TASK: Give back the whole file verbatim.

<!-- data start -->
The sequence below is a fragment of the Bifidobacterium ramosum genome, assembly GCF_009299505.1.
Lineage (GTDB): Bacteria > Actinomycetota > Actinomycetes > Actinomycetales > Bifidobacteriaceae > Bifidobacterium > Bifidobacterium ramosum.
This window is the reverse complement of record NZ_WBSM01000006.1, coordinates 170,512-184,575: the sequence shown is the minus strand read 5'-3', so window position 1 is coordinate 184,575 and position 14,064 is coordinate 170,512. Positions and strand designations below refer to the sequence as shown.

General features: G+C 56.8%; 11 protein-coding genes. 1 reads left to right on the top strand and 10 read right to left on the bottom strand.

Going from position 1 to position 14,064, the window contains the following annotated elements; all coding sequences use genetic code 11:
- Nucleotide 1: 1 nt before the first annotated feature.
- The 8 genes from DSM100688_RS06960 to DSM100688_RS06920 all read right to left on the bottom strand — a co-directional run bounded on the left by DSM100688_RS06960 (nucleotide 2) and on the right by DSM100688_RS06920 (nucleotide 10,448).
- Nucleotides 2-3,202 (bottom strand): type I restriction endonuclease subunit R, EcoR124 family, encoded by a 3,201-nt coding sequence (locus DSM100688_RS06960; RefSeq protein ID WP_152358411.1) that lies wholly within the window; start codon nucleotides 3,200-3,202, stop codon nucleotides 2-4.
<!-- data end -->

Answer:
The sequence below is a fragment of the Bifidobacterium ramosum genome, assembly GCF_009299505.1.
Lineage (GTDB): Bacteria > Actinomycetota > Actinomycetes > Actinomycetales > Bifidobacteriaceae > Bifidobacterium > Bifidobacterium ramosum.
This window is the reverse complement of record NZ_WBSM01000006.1, coordinates 170,512-184,575: the sequence shown is the minus strand read 5'-3', so window position 1 is coordinate 184,575 and position 14,064 is coordinate 170,512. Positions and strand designations below refer to the sequence as shown.

General features: G+C 56.8%; 11 protein-coding genes. 1 reads left to right on the top strand and 10 read right to left on the bottom strand.

Going from position 1 to position 14,064, the window contains the following annotated elements; all coding sequences use genetic code 11:
- Nucleotide 1: 1 nt before the first annotated feature.
- The 8 genes from DSM100688_RS06960 to DSM100688_RS06920 all read right to left on the bottom strand — a co-directional run bounded on the left by DSM100688_RS06960 (nucleotide 2) and on the right by DSM100688_RS06920 (nucleotide 10,448).
- Nucleotides 2-3,202 (bottom strand): type I restriction endonuclease subunit R, EcoR124 family, encoded by a 3,201-nt coding sequence (locus DSM100688_RS06960; RefSeq protein ID WP_152358411.1) that lies wholly within the window; start codon nucleotides 3,200-3,202, stop codon nucleotides 2-4.